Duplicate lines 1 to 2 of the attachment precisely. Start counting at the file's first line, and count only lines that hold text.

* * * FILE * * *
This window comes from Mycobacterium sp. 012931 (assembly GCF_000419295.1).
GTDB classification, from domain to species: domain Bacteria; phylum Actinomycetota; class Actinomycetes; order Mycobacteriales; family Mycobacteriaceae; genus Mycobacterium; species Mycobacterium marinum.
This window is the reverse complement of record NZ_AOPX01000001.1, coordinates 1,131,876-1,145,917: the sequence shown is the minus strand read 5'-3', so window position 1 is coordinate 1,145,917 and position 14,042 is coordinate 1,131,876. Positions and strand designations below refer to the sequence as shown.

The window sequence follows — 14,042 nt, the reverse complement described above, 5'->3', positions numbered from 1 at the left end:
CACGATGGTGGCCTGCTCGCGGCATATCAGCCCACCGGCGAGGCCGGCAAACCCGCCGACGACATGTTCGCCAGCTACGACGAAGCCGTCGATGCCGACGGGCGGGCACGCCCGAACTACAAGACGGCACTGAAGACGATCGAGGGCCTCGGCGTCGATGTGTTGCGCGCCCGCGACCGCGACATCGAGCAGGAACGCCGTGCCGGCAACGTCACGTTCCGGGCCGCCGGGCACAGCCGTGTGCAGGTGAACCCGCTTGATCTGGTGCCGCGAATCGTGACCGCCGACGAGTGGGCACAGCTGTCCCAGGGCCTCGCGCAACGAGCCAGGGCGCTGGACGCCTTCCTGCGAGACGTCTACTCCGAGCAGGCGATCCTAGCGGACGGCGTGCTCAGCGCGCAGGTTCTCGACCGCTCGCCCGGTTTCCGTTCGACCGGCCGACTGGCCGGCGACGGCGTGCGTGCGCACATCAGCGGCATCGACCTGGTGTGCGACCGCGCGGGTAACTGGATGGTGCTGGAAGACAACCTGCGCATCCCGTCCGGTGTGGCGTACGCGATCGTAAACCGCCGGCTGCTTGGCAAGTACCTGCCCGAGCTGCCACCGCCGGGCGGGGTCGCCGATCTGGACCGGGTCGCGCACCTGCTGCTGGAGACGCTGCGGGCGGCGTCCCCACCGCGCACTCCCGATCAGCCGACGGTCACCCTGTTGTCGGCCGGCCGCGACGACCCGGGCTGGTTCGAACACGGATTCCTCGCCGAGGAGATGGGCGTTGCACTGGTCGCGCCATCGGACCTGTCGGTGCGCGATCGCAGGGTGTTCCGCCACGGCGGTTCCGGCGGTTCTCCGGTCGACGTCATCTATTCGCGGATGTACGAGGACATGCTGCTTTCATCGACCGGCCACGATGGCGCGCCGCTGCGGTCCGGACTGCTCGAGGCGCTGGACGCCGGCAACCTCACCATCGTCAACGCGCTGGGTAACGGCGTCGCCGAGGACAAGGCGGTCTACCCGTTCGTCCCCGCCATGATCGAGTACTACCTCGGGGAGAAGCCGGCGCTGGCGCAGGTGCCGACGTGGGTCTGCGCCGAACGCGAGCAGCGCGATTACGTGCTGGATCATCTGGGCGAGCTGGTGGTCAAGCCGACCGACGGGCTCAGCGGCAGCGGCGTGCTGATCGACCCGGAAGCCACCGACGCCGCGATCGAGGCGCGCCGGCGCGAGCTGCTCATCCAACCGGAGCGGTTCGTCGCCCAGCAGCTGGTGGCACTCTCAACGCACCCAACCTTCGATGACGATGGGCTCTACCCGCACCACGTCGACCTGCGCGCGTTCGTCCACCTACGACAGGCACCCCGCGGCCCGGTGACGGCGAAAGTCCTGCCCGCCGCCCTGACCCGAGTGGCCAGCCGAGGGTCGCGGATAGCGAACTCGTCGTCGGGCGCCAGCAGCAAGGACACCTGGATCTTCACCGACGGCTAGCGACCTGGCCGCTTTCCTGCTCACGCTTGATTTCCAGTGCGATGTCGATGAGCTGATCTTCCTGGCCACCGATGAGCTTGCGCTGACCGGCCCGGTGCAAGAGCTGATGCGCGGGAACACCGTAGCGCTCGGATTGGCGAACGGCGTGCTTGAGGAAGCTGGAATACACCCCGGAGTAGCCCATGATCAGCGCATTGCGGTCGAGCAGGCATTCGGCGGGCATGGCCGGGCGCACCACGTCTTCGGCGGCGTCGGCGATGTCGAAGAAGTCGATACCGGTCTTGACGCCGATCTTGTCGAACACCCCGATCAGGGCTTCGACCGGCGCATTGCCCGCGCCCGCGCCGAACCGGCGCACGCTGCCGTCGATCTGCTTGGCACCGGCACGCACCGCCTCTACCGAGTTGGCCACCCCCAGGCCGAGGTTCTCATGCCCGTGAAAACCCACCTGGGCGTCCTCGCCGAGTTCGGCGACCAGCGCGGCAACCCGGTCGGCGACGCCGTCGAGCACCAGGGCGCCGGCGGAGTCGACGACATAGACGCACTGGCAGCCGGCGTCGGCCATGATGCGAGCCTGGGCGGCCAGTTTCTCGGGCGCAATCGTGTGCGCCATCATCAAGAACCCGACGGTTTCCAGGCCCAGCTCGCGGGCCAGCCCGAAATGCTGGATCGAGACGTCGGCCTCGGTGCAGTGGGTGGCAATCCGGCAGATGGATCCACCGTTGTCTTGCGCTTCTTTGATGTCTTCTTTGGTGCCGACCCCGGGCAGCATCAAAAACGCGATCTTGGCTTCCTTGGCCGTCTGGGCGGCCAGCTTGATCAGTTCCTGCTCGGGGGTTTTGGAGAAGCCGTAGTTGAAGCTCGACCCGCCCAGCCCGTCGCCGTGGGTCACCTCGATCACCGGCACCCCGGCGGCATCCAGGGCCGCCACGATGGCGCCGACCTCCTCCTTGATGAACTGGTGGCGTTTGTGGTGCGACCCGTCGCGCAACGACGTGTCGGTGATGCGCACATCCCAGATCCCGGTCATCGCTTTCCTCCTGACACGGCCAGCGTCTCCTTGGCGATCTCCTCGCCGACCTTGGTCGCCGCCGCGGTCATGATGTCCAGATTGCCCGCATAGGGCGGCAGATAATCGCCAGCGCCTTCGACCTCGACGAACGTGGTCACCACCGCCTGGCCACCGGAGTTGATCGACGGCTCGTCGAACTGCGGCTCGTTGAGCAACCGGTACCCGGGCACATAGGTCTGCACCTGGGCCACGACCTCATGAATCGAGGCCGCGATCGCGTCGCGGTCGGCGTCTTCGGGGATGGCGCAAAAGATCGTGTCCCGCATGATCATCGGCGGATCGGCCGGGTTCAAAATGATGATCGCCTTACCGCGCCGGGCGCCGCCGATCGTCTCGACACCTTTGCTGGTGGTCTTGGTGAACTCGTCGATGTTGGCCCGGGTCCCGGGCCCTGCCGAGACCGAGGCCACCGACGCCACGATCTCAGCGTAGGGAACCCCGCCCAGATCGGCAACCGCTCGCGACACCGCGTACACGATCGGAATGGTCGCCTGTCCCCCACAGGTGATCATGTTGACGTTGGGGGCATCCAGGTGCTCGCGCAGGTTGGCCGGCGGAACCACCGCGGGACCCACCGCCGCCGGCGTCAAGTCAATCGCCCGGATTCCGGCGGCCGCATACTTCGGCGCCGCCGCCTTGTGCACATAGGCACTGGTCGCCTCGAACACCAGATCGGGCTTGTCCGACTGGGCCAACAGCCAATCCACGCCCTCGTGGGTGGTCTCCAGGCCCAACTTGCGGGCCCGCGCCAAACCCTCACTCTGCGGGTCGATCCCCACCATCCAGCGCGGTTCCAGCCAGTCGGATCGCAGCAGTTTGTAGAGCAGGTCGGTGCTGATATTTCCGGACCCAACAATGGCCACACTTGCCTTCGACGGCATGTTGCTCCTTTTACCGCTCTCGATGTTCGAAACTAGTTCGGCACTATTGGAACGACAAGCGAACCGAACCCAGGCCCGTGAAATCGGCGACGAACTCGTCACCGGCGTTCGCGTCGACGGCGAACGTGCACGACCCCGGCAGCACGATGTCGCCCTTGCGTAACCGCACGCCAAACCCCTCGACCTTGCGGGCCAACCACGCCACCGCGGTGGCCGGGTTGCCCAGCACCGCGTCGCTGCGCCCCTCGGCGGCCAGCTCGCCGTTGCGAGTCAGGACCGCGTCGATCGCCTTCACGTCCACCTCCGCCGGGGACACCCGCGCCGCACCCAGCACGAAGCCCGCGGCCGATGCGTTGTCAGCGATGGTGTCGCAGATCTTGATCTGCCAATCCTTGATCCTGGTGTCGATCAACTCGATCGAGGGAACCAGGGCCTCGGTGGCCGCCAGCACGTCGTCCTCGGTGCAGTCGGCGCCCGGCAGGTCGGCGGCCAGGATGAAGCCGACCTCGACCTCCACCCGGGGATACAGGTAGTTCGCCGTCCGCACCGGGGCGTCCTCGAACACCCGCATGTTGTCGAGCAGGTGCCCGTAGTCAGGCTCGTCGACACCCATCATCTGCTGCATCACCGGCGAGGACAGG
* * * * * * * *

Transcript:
This window comes from Mycobacterium sp. 012931 (assembly GCF_000419295.1).
GTDB classification, from domain to species: domain Bacteria; phylum Actinomycetota; class Actinomycetes; order Mycobacteriales; family Mycobacteriaceae; genus Mycobacterium; species Mycobacterium marinum.